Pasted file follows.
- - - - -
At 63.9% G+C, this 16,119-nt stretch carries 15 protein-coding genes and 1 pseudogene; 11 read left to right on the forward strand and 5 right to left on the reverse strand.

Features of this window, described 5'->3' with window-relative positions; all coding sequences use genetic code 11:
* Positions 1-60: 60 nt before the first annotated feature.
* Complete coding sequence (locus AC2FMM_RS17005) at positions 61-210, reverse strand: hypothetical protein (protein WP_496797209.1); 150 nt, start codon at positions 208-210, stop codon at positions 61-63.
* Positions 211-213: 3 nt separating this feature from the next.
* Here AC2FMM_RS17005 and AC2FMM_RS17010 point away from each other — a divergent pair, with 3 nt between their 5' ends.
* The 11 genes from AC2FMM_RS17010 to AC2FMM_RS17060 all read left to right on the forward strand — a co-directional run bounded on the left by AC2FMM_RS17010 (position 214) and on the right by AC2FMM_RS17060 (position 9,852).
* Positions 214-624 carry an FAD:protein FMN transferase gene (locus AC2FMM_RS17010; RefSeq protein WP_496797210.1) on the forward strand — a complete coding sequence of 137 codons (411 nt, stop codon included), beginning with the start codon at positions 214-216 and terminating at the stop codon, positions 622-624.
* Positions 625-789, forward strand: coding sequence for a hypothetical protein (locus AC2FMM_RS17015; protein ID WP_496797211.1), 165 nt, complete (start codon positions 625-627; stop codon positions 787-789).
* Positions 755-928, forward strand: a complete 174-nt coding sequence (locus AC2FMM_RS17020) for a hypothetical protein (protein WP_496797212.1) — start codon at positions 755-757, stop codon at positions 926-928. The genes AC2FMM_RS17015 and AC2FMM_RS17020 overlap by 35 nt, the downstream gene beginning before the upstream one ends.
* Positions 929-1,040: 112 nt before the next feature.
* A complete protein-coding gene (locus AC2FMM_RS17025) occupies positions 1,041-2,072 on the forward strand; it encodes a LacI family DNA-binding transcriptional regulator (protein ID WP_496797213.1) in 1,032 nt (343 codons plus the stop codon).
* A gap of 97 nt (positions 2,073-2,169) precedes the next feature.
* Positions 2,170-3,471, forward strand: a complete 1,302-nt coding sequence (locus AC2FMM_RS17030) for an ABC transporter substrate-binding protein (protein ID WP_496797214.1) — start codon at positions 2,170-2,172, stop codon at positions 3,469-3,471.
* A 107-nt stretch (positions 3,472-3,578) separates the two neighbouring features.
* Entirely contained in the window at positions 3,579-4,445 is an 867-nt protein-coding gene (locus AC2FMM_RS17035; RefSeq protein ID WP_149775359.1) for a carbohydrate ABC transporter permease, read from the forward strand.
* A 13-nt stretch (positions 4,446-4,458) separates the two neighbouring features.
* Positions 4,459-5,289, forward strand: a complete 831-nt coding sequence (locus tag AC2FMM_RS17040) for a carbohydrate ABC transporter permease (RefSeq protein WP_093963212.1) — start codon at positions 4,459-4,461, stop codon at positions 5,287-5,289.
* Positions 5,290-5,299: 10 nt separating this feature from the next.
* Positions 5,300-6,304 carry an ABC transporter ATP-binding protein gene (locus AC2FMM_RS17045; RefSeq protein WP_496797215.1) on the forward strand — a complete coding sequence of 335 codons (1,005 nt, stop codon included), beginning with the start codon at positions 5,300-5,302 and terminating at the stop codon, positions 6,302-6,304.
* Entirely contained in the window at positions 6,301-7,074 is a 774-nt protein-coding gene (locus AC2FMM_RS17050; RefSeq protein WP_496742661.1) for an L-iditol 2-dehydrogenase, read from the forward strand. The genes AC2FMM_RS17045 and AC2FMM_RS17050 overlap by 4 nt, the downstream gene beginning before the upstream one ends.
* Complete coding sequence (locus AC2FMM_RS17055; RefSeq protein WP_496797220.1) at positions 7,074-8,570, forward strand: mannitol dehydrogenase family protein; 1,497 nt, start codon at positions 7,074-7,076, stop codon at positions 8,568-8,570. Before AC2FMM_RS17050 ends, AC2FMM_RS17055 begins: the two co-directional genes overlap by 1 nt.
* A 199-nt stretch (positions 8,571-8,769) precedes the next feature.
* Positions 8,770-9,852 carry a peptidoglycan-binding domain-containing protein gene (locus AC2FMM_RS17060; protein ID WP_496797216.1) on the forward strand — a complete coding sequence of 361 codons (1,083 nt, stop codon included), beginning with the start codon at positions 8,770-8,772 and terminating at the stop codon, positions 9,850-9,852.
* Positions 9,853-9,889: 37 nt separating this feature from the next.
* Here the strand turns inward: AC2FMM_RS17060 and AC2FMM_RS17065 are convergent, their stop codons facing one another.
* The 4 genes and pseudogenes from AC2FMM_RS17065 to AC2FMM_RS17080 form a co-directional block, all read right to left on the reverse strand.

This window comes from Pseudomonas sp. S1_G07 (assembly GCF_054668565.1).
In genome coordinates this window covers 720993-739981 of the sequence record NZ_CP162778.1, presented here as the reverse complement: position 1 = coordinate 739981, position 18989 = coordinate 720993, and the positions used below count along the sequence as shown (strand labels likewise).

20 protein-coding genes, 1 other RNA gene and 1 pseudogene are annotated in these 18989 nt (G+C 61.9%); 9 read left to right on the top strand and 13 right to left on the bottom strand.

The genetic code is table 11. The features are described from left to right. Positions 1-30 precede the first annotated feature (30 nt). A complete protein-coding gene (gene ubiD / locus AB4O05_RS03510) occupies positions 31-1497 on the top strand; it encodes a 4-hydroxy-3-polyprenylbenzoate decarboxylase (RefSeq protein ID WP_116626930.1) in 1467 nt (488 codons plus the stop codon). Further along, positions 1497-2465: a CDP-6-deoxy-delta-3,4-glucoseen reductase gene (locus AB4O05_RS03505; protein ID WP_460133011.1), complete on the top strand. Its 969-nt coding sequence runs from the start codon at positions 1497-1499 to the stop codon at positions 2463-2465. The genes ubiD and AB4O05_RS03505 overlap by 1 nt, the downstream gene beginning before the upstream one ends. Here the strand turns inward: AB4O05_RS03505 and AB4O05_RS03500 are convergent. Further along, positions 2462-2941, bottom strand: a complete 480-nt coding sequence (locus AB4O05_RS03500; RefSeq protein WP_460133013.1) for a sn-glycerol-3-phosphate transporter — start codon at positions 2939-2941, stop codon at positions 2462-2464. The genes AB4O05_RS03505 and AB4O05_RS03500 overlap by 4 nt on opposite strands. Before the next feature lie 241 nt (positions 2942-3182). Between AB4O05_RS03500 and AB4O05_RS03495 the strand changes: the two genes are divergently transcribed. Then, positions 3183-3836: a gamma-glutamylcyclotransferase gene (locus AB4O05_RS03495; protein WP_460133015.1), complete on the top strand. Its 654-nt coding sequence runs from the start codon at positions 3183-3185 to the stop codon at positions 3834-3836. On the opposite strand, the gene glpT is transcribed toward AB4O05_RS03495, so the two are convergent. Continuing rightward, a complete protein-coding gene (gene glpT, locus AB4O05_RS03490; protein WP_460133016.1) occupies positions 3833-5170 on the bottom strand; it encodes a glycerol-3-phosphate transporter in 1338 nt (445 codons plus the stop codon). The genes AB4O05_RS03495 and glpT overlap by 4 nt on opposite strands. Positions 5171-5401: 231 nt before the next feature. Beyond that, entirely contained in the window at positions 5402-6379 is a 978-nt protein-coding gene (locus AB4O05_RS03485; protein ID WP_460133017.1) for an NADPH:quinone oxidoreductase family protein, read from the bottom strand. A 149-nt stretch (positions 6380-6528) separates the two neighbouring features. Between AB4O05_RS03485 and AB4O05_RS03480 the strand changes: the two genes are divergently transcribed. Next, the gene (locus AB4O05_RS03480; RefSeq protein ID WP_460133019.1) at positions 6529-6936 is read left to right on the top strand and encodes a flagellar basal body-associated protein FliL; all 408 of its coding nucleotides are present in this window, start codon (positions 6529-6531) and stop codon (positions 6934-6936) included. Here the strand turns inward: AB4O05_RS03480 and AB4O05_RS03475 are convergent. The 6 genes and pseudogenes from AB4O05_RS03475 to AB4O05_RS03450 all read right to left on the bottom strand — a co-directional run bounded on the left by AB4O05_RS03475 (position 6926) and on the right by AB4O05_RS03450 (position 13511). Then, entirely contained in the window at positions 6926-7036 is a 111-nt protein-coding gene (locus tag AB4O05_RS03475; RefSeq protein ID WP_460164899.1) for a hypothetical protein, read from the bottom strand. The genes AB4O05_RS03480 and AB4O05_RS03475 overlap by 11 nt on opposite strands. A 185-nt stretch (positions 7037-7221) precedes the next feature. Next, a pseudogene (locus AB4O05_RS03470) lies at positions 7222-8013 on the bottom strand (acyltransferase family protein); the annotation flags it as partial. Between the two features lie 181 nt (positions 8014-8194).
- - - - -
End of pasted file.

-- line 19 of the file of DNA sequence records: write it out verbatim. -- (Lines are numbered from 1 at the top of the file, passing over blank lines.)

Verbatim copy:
* Positions 5,290-5,299: 10 nt separating this feature from the next.